We firstly use the union of four popular experimentally confirmed target databases, TarBase [43], miRecords [44], miRWalk [45], and miRTarBase [46] to validate the predictions of the methods for all miRNAs. Respectively for Tarbase, miRecords, miRWalk, and miRTarBase, we have 20095 interactions with 228 miRNAs, 21590 interactions with 195 miRNAs, 1710 interactions with 226 miRNAs, and 37372 interactions with 576 miRNAs. After removing the duplicates, we have in total 62858 unique interactions for validations. Some of the interactions in miRTarBase and miRecords are validated using negative correlations in expression data only. We refer these interactions as weakly validated interactions, and provide another version of ground truth in which weakly validated interactions are removed. Both versions of the ground truth (with and without weakly validated interactions being removed) are available at the package website.

Secondly, we use the curated perturbation experiments from 177 tissues from [47] to validate the computational predictions. Perturbation experiments measure the gene expression levels in two groups, control group (without the miRNA of interest) and transfected group (with the miRNA of interest). The change in expression level of a gene in the two groups represents the effect of the miRNA on the gene. We use the log2 fold-change (LFC) 1.0 as the threshold for cutting off the genes without significant changes. The genes with |LFC|>1 will be considered as the targets of the miRNA in the perturbation experiment.

To understand the underlying biological processes and pathways of miRNA targets, we provide the pipeline for functional and pathway enrichment analysis, including two functions (GOBPenrichment and KEGGenrichment) to conduct GO (Gene Ontology) [48] and KEGG (Kyoto Encyclopedia of Genes and Genomes) [49] enrichment analysis. Users only need to provide a list of gene symbols of interest and a p-value cutoff to get significant GO biological processes and KEGG pathways.


The miRLAB package is designed to assist with exploring miRNA-mRNA regulatory relationships. The package is implemented in R and is available as a Bioconductor package at In the following, we present some typical scenarios of using the package with different purposes. All relevant datasets are available at In this section, we demonstrate the usages of miRLAB in different scenarios.

Scenario 1: Using a built-in dataset for testing a new method

In this scenario, we suppose that a developer has created a new miRNA target prediction method and would like to quickly test its performance on a matched miRNA and mRNA gene expression dataset. We use the EMT dataset for demonstration in this scenario. The new method should return a matrix of prediction scores. Each cell cij of the matrix represents the score of the prediction that the ith mRNA is a target of the jth miRNA. As an example, we assume further that the new method is an ensemble method which combines the results of the Pearson correlation coefficient method and IDA. As illustrated below the whole procedure of creating and testing the new method includes only some lines of codes.

If we validate the results predicted by the new method for the top 100, 200, 300 and 400 targets of each miRNA, we will come up with the total number of confirmed interactions shown in Fig 2.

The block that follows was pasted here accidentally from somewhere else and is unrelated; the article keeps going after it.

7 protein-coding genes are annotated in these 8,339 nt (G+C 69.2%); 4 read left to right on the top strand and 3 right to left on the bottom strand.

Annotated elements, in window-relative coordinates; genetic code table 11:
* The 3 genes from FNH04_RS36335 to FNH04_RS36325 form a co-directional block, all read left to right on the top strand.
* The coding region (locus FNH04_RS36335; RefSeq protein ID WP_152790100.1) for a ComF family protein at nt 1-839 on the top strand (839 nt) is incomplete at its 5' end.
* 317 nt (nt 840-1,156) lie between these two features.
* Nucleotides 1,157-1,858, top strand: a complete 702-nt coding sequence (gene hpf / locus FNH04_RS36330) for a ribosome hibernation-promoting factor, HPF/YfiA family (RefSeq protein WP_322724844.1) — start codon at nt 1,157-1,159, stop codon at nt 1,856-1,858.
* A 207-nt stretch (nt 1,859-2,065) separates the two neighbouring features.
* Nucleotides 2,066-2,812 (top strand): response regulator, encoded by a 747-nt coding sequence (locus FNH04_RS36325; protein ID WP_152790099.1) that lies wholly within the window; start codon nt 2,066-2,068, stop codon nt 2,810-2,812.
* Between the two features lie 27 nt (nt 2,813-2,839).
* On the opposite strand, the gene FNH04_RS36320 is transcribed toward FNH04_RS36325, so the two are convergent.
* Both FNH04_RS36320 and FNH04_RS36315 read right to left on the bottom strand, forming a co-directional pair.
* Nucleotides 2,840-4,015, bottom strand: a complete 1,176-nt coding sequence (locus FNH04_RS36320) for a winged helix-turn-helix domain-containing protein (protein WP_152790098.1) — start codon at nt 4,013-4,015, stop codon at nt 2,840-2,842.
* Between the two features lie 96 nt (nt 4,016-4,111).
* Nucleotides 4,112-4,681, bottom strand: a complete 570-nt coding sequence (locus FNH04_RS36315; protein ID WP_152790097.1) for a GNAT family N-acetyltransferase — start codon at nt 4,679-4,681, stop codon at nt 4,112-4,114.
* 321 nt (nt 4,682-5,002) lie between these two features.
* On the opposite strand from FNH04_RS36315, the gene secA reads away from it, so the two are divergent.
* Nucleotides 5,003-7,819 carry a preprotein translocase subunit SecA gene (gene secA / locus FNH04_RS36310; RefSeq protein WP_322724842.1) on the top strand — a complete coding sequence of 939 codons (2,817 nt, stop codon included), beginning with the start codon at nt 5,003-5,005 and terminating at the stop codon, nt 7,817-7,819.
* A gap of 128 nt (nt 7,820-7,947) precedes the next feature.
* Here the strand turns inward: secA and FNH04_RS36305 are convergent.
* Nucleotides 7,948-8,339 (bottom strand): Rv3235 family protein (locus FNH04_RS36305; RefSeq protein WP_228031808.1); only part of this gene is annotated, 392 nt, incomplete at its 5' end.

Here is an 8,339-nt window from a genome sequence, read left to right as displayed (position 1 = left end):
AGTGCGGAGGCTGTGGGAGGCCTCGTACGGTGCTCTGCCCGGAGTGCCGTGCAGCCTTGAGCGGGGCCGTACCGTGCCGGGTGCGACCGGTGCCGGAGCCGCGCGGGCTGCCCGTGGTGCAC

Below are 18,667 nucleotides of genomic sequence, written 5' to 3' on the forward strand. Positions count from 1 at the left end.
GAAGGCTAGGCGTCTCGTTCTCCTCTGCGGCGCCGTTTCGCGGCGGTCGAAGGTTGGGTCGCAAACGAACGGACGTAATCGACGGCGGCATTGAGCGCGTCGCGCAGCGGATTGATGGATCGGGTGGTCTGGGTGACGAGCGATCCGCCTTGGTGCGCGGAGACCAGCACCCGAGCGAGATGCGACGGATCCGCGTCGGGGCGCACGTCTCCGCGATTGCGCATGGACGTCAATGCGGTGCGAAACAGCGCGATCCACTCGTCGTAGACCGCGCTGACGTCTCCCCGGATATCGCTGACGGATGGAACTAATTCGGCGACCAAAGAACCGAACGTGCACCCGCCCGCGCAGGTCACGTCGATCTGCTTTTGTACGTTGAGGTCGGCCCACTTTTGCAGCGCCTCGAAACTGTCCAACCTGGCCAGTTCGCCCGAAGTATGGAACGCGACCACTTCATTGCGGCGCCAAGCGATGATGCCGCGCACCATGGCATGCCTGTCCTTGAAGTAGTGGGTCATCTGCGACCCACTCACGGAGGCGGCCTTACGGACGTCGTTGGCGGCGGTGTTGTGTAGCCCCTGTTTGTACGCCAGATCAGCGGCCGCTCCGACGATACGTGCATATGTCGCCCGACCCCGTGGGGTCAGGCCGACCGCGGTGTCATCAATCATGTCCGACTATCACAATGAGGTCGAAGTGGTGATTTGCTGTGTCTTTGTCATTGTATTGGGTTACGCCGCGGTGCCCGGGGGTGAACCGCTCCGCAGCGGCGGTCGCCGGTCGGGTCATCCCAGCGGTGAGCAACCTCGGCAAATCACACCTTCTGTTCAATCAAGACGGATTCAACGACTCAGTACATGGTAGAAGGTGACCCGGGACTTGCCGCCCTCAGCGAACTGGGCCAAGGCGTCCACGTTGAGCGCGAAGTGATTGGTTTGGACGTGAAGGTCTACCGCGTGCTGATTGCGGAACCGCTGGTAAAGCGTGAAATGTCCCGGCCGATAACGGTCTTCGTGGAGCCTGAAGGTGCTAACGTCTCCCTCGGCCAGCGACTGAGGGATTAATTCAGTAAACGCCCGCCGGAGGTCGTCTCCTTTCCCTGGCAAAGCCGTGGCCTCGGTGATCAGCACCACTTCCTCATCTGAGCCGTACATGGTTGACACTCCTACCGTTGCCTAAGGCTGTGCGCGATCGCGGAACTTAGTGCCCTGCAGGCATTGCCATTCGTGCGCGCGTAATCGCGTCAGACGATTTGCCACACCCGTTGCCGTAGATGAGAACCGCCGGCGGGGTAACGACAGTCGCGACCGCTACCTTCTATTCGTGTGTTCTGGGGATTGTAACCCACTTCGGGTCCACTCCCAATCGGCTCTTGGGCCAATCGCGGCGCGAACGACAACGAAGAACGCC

Fig 2. The number of confirmed miRNA-mRNA interactions by experimentally confirmed data and perturbation data.

The top 100, 200, 300, and 400 interactions for each miRNA are selected for the validation in the EMT dataset.

#Assume that the EMT35.csv has been downloaded from


#and placed in the working directory


PearsonEMT=Pearson(“EMT35.csv”, cause=1:35, effect=36:1189)

IDAEMT=IDA(“EMT35.csv”, cause=1:35, effect=36:1189, “stable”, 0.01)

NewMethod=Borda(list(PearsonEMT, IDAEMT))

#Validate the top 100 targets of each miRNA

#Assume that the groundtruth.csv is placed in the current directory

Result100=ValidateAll(NewMethod, topk=100, “groundtruth.csv”,1.0)

Scenario 2: Comparing results of different methods on a new dataset (user’s dataset)

In this scenario, we assume that we have a new dataset and would like to apply different computational methods to the dataset and validate the results against current literature knowledge. As an example, we use the MCC dataset as the new dataset. In the following, we show the R code to compare the results of the 12 built-in methods for the MCC dataset. For each miRNA, we extract the top 100, 200, 300, and 400 target genes ranked by each method for validation. We only keep the miRNAs that have at least one confirmed target predicted by all the methods. We calculate the ranking score of each method for the MCC dataset by summing up its ranking scores for all miRNAs. The higher the ranking score of a method, the better the method is. As shown in Fig 3, when using experimentally confirmed data as ground truth, Pearson correlation coefficient performs the best. If the ground truth is perturbation data, Hoeffding outperforms the other methods.

Fig 3. Comparison of the 12 built-in miRNA target prediction methods.

The experimentally confirmed data and perturbation data are used for the validation in the MCC dataset. The top 100 targets of each miRNA are extracted for validation.

#Assume that “MCC.csv” plays the role of a user’s dataset

#and has been placed in the working directory


cause=1:108   #in the MCC dataset, the first 108 columns are miRNAs


pearson=Pearson(“MCC.csv”, cause, effect)